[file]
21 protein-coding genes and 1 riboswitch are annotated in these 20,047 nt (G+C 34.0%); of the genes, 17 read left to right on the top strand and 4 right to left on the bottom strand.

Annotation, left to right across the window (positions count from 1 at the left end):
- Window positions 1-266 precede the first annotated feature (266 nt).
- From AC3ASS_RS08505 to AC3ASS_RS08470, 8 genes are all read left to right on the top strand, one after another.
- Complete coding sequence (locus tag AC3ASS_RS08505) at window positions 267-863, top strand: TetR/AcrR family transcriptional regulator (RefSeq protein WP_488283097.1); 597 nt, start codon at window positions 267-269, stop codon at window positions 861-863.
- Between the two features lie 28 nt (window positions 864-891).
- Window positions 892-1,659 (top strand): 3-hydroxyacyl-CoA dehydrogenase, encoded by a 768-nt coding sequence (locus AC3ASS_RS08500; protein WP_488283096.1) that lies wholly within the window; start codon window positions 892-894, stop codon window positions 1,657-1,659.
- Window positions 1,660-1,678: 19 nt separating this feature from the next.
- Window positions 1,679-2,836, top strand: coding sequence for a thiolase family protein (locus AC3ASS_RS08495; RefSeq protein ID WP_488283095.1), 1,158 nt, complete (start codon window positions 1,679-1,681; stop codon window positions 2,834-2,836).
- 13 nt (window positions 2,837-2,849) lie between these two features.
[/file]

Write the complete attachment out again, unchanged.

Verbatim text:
21 protein-coding genes and 1 riboswitch are annotated in these 20,047 nt (G+C 34.0%); of the genes, 17 read left to right on the top strand and 4 right to left on the bottom strand.

Annotation, left to right across the window (positions count from 1 at the left end):
- Window positions 1-266 precede the first annotated feature (266 nt).
- From AC3ASS_RS08505 to AC3ASS_RS08470, 8 genes are all read left to right on the top strand, one after another.
- Complete coding sequence (locus tag AC3ASS_RS08505) at window positions 267-863, top strand: TetR/AcrR family transcriptional regulator (RefSeq protein WP_488283097.1); 597 nt, start codon at window positions 267-269, stop codon at window positions 861-863.
- Between the two features lie 28 nt (window positions 864-891).
- Window positions 892-1,659 (top strand): 3-hydroxyacyl-CoA dehydrogenase, encoded by a 768-nt coding sequence (locus AC3ASS_RS08500; protein WP_488283096.1) that lies wholly within the window; start codon window positions 892-894, stop codon window positions 1,657-1,659.
- Window positions 1,660-1,678: 19 nt separating this feature from the next.
- Window positions 1,679-2,836, top strand: coding sequence for a thiolase family protein (locus AC3ASS_RS08495; RefSeq protein ID WP_488283095.1), 1,158 nt, complete (start codon window positions 1,679-1,681; stop codon window positions 2,834-2,836).
- 13 nt (window positions 2,837-2,849) lie between these two features.